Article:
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Archive for May, 2009

my tete a tete set  3

my tete a tete set  2

my tete a tete set  5

This is a “tête-à-tête” coffee set, and consisting of five pieces; one coffee pot, one creamer, two saucers and serving tray, each one finely hand painted with applied leaves and grains of coffee. This lovely little set was manufactured by William Guerin and Co., Limoges, France and designed exclusively to Gath & Chaves, Buenos Aires, Argentina. The mark indicates that it was made sometime between 1900 and 1932.

my tete a tete set 1

I put on the table a beautiful old piece of French cotton lace. This midnight blue lace has an exquisite pattern with oak leaves and acorns. The mighty oak is a symbol of strength, refuge, longevity and resilience.

my tete a tete set  9

my tete a tete set mark

Limoges & Guerin

Limoges has become the generic name of hard paste porcelain that was produced during the 18th, 19th and into the 20th century in one of the many factories in Limoges, a French town situated about 250 miles southwest of Paris in the Vienne valley. Each factory used a unique factory back stamp or underglaze mark. Each piece of Limoges was produced using the same formula of feldspar, kaolin and quartz. Each piece was subjected to the same intense firing process of about 900 degrees for 16 hours, followed by the glazing process, and yet another firing at approximately 2,000 degrees Fahrenheit for eight more hours.

modeling

Limoges in the early 1800s was making the finest, purest white porcelain in the world. By the 1830s, there were at least 35 porcelain factories and 62 decorating studios operating in the Limoges region.

polishing cups

William Guerin (1838-1912) was born near Limoges and trained in porcelain techniques. In 1836, he rented a porcelain decorating workshop in the Faubourg Montjovis (Limoges), doing export.

About 1872, Guerin took over the porcelain workshop of Lebron & Cie. Then in 1877 he bought the porcelain factory that had been established by Jouhanneaud and Dubois in Rue du Petit-Tour (Limoges), and which had been bought in 1867 by the Utzschneider Company of Sarregemines. This enlarged company produced a wide range of wares, selling a lot of white ware and also continuing decoration.

Guerin’s sons William and Andre joined the company in 1903. In 1911 W. Guerin & Cie. merged with the nearby Pouyat factory. Possibly both company marks were continued; in any case WWI greatly decreased output.

In 1920 or 1921 by Bawo & Dotter Ltd., owner of Elite name, bought Guerin & Cie and became Guerin Pouyat Elite, with Carl Bawo as technical director from 1923. The factory closed in 1932 and was demolished in 1933.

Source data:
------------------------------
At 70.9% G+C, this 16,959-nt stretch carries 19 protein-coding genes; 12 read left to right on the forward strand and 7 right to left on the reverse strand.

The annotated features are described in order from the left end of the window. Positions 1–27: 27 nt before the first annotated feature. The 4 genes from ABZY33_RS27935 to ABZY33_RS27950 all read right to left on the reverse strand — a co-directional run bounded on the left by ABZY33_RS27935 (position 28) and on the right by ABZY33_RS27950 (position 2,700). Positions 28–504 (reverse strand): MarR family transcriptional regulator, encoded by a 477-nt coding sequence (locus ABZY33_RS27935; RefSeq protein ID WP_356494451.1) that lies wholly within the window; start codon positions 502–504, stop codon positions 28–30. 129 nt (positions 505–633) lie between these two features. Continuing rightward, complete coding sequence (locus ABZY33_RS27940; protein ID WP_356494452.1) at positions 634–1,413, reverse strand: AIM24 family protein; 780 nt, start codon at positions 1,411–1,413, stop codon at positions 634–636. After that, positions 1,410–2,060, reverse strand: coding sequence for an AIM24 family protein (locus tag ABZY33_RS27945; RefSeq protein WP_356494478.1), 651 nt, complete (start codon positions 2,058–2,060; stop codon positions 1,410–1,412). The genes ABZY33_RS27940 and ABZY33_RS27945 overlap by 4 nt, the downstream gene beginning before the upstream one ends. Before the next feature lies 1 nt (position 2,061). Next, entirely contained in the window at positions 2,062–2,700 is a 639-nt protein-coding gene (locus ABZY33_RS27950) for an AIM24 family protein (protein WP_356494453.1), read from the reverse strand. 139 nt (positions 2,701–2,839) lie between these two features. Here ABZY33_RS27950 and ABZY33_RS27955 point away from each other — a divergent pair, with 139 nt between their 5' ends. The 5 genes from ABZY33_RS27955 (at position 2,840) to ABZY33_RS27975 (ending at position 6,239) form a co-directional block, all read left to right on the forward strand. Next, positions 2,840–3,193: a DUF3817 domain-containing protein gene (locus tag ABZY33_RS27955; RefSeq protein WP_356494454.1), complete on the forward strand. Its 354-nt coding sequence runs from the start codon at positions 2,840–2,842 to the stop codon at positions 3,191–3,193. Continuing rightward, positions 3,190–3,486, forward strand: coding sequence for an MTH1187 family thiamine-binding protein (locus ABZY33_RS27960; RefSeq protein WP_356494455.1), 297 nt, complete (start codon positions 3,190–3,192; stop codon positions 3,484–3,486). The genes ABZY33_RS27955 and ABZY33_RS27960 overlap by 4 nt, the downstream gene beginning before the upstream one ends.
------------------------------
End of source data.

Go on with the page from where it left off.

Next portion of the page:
green mark 1870green mark 1891- 1932blue mark 2 1891- 1932blue mark 1891- 1932

Guerin and HuebkenGuerin -Dulin and Martinguerin mark 1891L

Guerin mark 1896Guerin markGuerin and Marriott

“Tête-à-tête”

One characteristic phenomenon of the Biedermeier period (1815–1850s) was the emphasis on the private sphere. Interiors became comfortable, reception rooms evolved into living rooms, and the decorative arts concentrated on items of personal delight. The tête-à-tête (French, face to face) is a prime example. It is a small coffee, tea or chocolate service for two persons. Usually, such sets were made out of porcelain or silver.

wedgwood Bone china late 19thCapo di Monte style 20th

1930 en Czechoslovakie bMeissen

Samson of ParisSt. Petersburg 1752-96

tête à tête Couleuvre 1950Limoges Cobalt 1922-28

breakfast set kimberly patterncoffee service portrait of a womanDéjeuner Culture et Récolte du Cacao Sevres 1836

French porcelain 20thGermany porcelainLimoges breakfast set

KMP Berlin 1914-18Italian 20thKMP Berlin

limoges coffee setLimoges Robert Hessler 20thMeissen style

Limoges Guerin PouyatLimoges Soudana & Touze 1920-42Manufacture Pouyat, Limoges 1862 blanc de Limoges

Milton 20thNymphenburgRoyal Berlin 1840

Royal Vienna 1815Service À Café - Thé - Porcelaine De LimogesVieux Paris  Louis-Philippe 1840

Sevres 20thtête à tête en porcelaine polychrometete a tete french 18th

William Guerin 1863-1881

William Guerin 1863-1881



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My wagasa 1

My wagasa  a

My wagasa inter 2


This old Japanese umbrella is made from a heavy rice paper hand painted with peacocks and flowers. It has a bamboo handle and a metal cap on top. For being over 100 years old this “wagasa”  is in good condition.

My wagasa center

My wagasa inter 1

My wagasa  det 1

My wagasa det 4

Wagasa – Traditional Japanese Umbrellas

Since its introduction to Japan over 1000 years ago, the Japanese have gone beyond seeing the umbrella as merely a tool. Indeed, they are objects of beauty in their own right.

Traditional Japanese umbrellas or Wagasa (和傘), are made of bamboo (竹), wood, and washi (和纸: Japanese traditional paper), fortified and made waterproof with persimmon, linseed oil and China wood oil.